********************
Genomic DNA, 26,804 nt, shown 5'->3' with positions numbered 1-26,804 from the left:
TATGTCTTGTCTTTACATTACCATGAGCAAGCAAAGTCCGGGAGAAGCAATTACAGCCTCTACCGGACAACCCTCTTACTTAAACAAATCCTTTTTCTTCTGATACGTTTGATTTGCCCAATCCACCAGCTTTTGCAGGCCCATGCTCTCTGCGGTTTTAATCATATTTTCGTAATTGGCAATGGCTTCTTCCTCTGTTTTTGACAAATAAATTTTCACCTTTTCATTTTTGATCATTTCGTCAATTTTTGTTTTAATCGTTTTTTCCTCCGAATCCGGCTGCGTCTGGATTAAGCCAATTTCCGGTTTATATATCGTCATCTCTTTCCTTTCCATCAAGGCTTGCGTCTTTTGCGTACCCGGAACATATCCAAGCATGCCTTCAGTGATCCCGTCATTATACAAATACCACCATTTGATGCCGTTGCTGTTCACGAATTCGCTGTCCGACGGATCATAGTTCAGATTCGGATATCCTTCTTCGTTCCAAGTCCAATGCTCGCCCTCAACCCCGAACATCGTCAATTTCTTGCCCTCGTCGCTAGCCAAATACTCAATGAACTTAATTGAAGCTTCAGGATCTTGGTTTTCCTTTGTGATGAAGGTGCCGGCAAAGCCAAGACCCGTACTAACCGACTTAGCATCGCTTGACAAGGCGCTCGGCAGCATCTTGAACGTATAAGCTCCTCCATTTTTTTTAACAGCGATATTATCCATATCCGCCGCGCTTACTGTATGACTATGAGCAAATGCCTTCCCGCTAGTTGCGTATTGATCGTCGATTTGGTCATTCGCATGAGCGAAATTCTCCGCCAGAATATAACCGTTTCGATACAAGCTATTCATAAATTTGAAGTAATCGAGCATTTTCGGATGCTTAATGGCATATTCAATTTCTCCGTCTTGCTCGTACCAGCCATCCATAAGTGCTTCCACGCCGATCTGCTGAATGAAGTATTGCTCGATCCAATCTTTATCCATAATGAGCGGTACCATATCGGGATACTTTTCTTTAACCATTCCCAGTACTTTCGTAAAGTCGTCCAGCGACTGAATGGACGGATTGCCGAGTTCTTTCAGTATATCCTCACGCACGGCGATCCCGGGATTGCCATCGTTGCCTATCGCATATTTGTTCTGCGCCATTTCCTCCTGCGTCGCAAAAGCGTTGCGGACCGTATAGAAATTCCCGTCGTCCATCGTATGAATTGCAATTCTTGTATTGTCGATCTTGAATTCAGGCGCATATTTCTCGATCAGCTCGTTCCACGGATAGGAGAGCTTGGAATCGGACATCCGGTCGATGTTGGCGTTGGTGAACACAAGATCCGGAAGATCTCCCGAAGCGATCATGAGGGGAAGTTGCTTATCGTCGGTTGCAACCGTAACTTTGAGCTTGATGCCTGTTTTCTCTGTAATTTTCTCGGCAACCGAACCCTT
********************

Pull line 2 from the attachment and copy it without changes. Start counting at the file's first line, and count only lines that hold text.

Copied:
TATGTCTTGTCTTTACATTACCATGAGCAAGCAAAGTCCGGGAGAAGCAATTACAGCCTCTACCGGACAACCCTCTTACTTAAACAAATCCTTTTTCTTCTGATACGTTTGATTTGCCCAATCCACCAGCTTTTGCAGGCCCATGCTCTCTGCGGTTTTAATCATATTTTCGTAATTGGCAATGGCTTCTTCCTCTGTTTTTGACAAATAAATTTTCACCTTTTCATTTTTGATCATTTCGTCAATTTTTGTTTTAATCGTTTTTTCCTCCGAATCCGGCTGCGTCTGGATTAAGCCAATTTCCGGTTTATATATCGTCATCTCTTTCCTTTCCATCAAGGCTTGCGTCTTTTGCGTACCCGGAACATATCCAAGCATGCCTTCAGTGATCCCGTCATTATACAAATACCACCATTTGATGCCGTTGCTGTTCACGAATTCGCTGTCCGACGGATCATAGTTCAGATTCGGATATCCTTCTTCGTTCCAAGTCCAATGCTCGCCCTCAACCCCGAACATCGTCAATTTCTTGCCCTCGTCGCTAGCCAAATACTCAATGAACTTAATTGAAGCTTCAGGATCTTGGTTTTCCTTTGTGATGAAGGTGCCGGCAAAGCCAAGACCCGTACTAACCGACTTAGCATCGCTTGACAAGGCGCTCGGCAGCATCTTGAACGTATAAGCTCCTCCATTTTTTTTAACAGCGATATTATCCATATCCGCCGCGCTTACTGTATGACTATGAGCAAATGCCTTCCCGCTAGTTGCGTATTGATCGTCGATTTGGTCATTCGCATGAGCGAAATTCTCCGCCAGAATATAACCGTTTCGATACAAGCTATTCATAAATTTGAAGTAATCGAGCATTTTCGGATGCTTAATGGCATATTCAATTTCTCCGTCTTGCTCGTACCAGCCATCCATAAGTGCTTCCACGCCGATCTGCTGAATGAAGTATTGCTCGATCCAATCTTTATCCATAATGAGCGGTACCATATCGGGATACTTTTCTTTAACCATTCCCAGTACTTTCGTAAAGTCGTCCAGCGACTGAATGGACGGATTGCCGAGTTCTTTCAGTATATCCTCACGCACGGCGATCCCGGGATTGCCATCGTTGCCTATCGCATATTTGTTCTGCGCCATTTCCTCCTGCGTCGCAAAAGCGTTGCGGACCGTATAGAAATTCCCGTCGTCCATCGTATGAATTGCAATTCTTGTATTGTCGATCTTGAATTCAGGCGCATATTTCTCGATCAGCTCGTTCCACGGATAGGAGAGCTTGGAATCGGACATCCGGTCGATGTTGGCGTTGGTGAACACAAGATCCGGAAGATCTCCCGAAGCGATCATGAGGGGAAGTTGCTTATCGTCGGTTGCAACCGTAACTTTGAGCTTGATGCCTGTTTTCTCTGTAATTTTCTCGGCAACCGAACCCTT